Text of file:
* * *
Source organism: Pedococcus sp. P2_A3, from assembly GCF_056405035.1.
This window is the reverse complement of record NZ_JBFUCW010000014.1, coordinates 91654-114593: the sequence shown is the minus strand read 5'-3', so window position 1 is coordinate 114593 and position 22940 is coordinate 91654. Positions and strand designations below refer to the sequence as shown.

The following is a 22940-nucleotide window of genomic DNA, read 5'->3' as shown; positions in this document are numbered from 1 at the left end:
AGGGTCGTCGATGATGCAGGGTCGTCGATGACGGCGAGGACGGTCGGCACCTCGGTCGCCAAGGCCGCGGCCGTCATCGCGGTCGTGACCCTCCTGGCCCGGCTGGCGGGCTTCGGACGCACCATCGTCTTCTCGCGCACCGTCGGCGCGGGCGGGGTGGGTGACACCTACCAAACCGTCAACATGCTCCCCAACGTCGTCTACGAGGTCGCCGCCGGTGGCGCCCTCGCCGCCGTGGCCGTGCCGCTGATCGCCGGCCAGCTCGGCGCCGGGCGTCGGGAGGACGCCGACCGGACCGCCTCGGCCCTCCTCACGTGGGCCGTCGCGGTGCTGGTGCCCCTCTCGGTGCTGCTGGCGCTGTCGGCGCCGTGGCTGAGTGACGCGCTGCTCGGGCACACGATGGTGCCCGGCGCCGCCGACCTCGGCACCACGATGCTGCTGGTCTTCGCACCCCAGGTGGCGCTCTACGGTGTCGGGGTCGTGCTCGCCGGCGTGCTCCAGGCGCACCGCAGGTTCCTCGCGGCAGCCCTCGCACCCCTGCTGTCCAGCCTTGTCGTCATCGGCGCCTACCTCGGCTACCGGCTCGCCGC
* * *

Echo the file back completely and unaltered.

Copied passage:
Source organism: Pedococcus sp. P2_A3, from assembly GCF_056405035.1.
This window is the reverse complement of record NZ_JBFUCW010000014.1, coordinates 91654-114593: the sequence shown is the minus strand read 5'-3', so window position 1 is coordinate 114593 and position 22940 is coordinate 91654. Positions and strand designations below refer to the sequence as shown.

The following is a 22940-nucleotide window of genomic DNA, read 5'->3' as shown; positions in this document are numbered from 1 at the left end:
AGGGTCGTCGATGATGCAGGGTCGTCGATGACGGCGAGGACGGTCGGCACCTCGGTCGCCAAGGCCGCGGCCGTCATCGCGGTCGTGACCCTCCTGGCCCGGCTGGCGGGCTTCGGACGCACCATCGTCTTCTCGCGCACCGTCGGCGCGGGCGGGGTGGGTGACACCTACCAAACCGTCAACATGCTCCCCAACGTCGTCTACGAGGTCGCCGCCGGTGGCGCCCTCGCCGCCGTGGCCGTGCCGCTGATCGCCGGCCAGCTCGGCGCCGGGCGTCGGGAGGACGCCGACCGGACCGCCTCGGCCCTCCTCACGTGGGCCGTCGCGGTGCTGGTGCCCCTCTCGGTGCTGCTGGCGCTGTCGGCGCCGTGGCTGAGTGACGCGCTGCTCGGGCACACGATGGTGCCCGGCGCCGCCGACCTCGGCACCACGATGCTGCTGGTCTTCGCACCCCAGGTGGCGCTCTACGGTGTCGGGGTCGTGCTCGCCGGCGTGCTCCAGGCGCACCGCAGGTTCCTCGCGGCAGCCCTCGCACCCCTGCTGTCCAGCCTTGTCGTCATCGGCGCCTACCTCGGCTACCGGCTCGCCGC